While the legislation passed by the Senate Agriculture Committee last week would make some big changes in the derivatives market, it allows non-financial corporations that hedge their risks with derivatives to continue using customized over-the-counter instruments. Corporate end users still have problems with the Agriculture version of derivatives reform, though, including its cloudiness about the definition of an end user.
While the Agriculture Committee bill, sponsored by committee chairwoman Blanche Lincoln (D-Ark.), recognizes the needs of corporate users of derivatives, "the legislation still does fall short and picks some winners and losers in the corporate world," says Cady North, manager of government affairs for Financial Executives International (FEI).
In the wake of the financial crisis, legislators have been working on ways to get more derivatives activity onto exchanges, where it would be more transparent. Corporate users argue that the standardized derivatives on exchanges would be less useful to them than customized OTC instruments, and also more expensive.
While the Senate Agriculture measure exempts non-financial corporates from requirements to trade on exchanges, a lot of companies aren't certain whether they will qualify as an end user according to the definitions set forth in the legislation, North says. "They're unsure right now whether they are going to have to centrally clear some of those contracts--exchange trade some of their contracts--and thus be subject to those margin requirements and collateral requirements."
She cites, for example, agriculture companies that have finance units that assist customers with financing purchases. And she notes that the portion of the bill that defines end users includes a clause that says the Commodities Future Trading Commission (CFTC) can modify that portion of the legislation at any time, adding to the uncertainty.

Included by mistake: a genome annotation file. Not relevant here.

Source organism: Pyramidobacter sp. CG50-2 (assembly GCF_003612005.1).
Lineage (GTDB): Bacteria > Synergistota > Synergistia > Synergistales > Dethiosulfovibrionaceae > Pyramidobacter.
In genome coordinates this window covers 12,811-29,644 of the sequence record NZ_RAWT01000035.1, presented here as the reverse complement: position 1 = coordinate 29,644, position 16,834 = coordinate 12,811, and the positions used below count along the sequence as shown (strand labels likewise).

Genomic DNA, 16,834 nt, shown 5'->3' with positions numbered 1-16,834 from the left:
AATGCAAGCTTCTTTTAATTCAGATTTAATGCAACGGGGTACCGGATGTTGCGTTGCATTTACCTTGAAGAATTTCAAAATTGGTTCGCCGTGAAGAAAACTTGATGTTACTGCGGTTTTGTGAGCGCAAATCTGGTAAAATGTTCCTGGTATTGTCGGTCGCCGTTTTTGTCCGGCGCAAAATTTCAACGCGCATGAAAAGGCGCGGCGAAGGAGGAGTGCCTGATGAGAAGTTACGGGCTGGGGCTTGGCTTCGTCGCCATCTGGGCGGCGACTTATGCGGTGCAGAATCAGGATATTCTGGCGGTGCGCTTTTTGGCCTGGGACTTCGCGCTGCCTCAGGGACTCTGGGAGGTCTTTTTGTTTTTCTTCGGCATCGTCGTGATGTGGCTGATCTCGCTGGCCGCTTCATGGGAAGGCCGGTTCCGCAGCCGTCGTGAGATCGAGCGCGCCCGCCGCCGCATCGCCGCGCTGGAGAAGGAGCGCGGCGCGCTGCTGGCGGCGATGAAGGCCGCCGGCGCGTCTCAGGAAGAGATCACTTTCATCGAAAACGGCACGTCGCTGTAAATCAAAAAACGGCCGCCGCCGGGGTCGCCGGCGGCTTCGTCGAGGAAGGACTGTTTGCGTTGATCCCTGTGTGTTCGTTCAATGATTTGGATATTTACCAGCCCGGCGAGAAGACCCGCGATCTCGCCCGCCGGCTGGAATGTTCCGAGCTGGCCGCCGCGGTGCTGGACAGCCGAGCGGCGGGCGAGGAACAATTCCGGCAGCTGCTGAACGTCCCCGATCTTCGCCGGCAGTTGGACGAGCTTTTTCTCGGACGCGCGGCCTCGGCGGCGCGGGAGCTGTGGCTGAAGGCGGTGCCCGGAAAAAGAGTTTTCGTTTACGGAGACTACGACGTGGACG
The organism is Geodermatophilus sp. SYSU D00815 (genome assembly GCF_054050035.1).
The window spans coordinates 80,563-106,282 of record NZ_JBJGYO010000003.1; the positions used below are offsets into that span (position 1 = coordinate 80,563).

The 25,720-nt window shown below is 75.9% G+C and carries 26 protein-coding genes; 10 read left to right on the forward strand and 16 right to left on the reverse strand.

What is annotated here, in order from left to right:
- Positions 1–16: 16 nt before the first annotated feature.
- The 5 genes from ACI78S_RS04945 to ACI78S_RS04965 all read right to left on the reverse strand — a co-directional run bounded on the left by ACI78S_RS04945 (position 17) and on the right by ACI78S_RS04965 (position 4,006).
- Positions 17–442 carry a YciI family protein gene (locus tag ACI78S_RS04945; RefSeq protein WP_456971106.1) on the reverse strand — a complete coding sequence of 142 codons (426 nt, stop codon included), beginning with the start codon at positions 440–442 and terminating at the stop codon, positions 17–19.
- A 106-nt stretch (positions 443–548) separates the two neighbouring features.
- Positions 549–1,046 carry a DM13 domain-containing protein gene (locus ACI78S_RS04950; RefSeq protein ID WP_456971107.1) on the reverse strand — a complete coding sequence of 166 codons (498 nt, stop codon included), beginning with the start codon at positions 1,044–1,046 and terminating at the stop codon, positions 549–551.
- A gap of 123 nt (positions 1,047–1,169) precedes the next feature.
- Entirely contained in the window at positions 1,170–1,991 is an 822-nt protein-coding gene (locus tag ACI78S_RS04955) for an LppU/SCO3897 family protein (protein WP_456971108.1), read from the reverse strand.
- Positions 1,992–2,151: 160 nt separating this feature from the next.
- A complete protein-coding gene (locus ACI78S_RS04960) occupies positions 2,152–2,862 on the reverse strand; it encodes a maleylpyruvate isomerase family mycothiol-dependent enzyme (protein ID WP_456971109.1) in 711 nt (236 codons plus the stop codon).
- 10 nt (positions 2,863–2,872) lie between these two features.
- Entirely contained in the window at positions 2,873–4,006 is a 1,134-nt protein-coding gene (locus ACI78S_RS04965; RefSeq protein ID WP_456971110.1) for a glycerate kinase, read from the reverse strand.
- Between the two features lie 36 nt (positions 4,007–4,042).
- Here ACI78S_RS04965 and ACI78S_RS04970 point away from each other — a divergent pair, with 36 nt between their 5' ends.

As a whole, the legislation leaves a lot of power with the CFTC and the Securities and Exchange Commission, North says. And unlike the other derivatives measures, it would include foreign exchange forwards and swaps, although it gives the Treasury Secretary the power to exempt them from regulation.
In many respects, the Agriculture Committee's measure is more far-reaching than other measures, including the financial reform measure the House passed late last year. The Agriculture bill would push banks to spin off their derivatives units by barring financial institutions that trade derivatives from federal assistance, including access to the Federal Reserve's financing window.
North says removing banks from the derivatives business would pose a problem for corporations, which trade derivatives almost exclusively with their banks. "If banks are required to spin off their swaps business, that relationship will no longer exist and significant risk will be concentrated among likely a very small number of investment banks and corporate end users will probably no longer have a good competitive counterparty to trade with," she says.
Of course, the Senate Agriculture Committee's bill is just one of several versions of derivatives reform, and it's unclear which version will become law. The Senate Banking Committee also passed a measure, which did not exempt end users, but North says it now seems likely the Agriculture measure will be used as the derivatives portion of the Senate's broader Wall Street reform act. "The leadership has said it would like this passed before the Memorial Day recess," she adds.